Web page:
• Search Google Scholar
    • Export Citation
  • Bilderback, T., Boyer, C., Chappell, M., Fain, G., Fare, D., Gilliam, C., Jackson, B., Lea-Cox, J., LeBude, A. & Niemiera, A. 2013 Best management practices guide for producing nursery crops South. Nurs. Assoc. Ackworth, GA

    • Search Google Scholar
    • Export Citation
  • Criscione, K.S., Fields, J.S., Owen, J.S., Fultz, L. Jr & Bush, E. 2022 Evaluating stratified substrates effect on containerized crop growth under varied irrigation strategies HortScience 57 400 413 https://doi.org/10.21273/HORTSCI16288-21

    • Search Google Scholar
    • Export Citation
  • Fain, G.B., Knight, P.R., Gilliam, C.H. & Olive, J.W. 2003 Effect of fertilizer placement on prostrate spurge growth in container production J. Environ. Hortic. 21 177 180 https://doi.org/10.24266/0738-2898-21.4.177

    • Search Google Scholar
    • Export Citation
  • Fields, J.S., Owen, J.S. & Altland, J.E. 2020 Stratified substrates: A media management strategy for increased resource efficiency (abstr) HortScience 55 399 S400

    • Search Google Scholar
    • Export Citation
  • Fields, J.S., Owen, J.S. & Altland, J.E. 2021 Substrate stratification: Layering unique substrates within a container increases resource efficiency without impacting growth of shrub rose Agronomy (Basel) 11 1454 https://doi.org/10.3390/agronomy11081454

    • Search Google Scholar
    • Export Citation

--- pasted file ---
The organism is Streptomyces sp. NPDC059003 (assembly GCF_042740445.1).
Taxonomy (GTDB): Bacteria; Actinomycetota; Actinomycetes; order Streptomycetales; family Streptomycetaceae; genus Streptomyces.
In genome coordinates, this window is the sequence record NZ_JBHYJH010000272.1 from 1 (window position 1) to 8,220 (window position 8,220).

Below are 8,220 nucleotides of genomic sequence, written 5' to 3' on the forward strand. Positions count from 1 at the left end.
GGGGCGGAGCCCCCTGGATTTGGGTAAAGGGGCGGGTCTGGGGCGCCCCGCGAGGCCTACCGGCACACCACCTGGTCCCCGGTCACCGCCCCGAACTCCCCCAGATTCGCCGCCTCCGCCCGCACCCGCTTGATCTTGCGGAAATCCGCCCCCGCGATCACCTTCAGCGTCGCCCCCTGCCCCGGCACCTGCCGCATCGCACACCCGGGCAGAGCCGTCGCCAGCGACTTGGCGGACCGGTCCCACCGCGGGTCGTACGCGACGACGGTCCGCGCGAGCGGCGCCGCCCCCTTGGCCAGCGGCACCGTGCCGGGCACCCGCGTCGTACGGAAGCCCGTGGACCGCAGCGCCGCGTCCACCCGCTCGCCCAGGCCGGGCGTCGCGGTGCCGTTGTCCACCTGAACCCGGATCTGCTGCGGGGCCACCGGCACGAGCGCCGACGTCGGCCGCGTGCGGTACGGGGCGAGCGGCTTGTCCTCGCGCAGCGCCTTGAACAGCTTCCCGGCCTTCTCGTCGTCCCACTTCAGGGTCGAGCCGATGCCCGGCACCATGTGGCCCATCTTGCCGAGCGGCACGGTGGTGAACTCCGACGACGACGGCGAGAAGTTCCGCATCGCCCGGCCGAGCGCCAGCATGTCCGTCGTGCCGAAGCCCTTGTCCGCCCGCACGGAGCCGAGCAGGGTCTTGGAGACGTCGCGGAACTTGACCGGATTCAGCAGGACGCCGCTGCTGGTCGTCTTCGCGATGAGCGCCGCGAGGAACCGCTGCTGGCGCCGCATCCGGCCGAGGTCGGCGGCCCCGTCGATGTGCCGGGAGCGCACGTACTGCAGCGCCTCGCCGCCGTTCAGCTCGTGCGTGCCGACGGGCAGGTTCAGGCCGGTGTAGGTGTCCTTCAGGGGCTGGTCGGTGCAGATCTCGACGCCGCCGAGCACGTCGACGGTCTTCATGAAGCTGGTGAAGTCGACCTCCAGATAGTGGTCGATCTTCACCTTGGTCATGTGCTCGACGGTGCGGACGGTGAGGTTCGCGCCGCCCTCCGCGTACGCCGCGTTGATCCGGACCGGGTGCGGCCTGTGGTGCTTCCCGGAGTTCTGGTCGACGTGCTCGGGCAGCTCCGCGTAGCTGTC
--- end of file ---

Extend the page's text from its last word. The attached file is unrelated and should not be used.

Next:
• Florida Automated Weather Network 2022 Apopka weather summary Mar to Nov 2020 UF/IFAS Extension. http://fawn.ifas.ufl.edu/. [accessed 22 May 2022]

    • Search Google Scholar
    • Export Citation
  • Fonteno, W.C. & Harden, C.T. 2010 North Carolina State University horticultural substrates lab manual North Carolina State Univ. Raleigh, NC

  • Fretz, T.A. 1972 Weed competition in container grown Japanese holly HortScience 7 485 486

  • Goodwin, D. 1980 Bark—A valuable resource for horticulture N. Z. J. Agric. 141 17

  • Ingram, D.L., Hall, C.R. & Knight, J. 2016 Carbon footprint and variable costs of production components for a container-grown evergreen shrub using life cycle assessment: An east coast U.S. model HortScience 51 989 994 https://doi.org/10.21273/HORTSCI.51.8.989

    • Search Google Scholar
    • Export Citation
  • Ingram, D.L., Hall, C.R. & Knight, J. 2017 Comparison of three production scenarios for Buxus microphylla var. japonica ‘Green Beauty’ marketed in a No. 3 container on the west coast using life cycle assessment HortScience 52 357 365 https://doi.org/10.21273/HORTSCI11596-16

    • Search Google Scholar
    • Export Citation
  • Keddy, P.A. & Constabel, P. 1986 Germination of ten shoreline plants in relation to seed size, soil particle size and water level: An experimental study J. Ecol. 74 133 141 https://doi.org/10.2307/2260354

    • Search Google Scholar
    • Export Citation
  • Khamare, Y., Marble, S.C., Altland, J.E., Pearson, B.J., Chen, J. & Devkota, P. 2022 Effect of substrate stratification on growth of common nursery weed species and container-grown ornamental species HortTechnology 32 74 83 https://doi.org/10.21273/HORTTECH04965-21

    • Search Google Scholar
    • Export Citation
  • Khamare, Y., Marble, S.C. & Chandler, A. 2020 Fertilizer placement effects on eclipta (Eclipta prostrata) growth and competition with container-grown ornamentals Weed Sci. 68 496 502 https://doi.org/10.1017/wsc.2020.44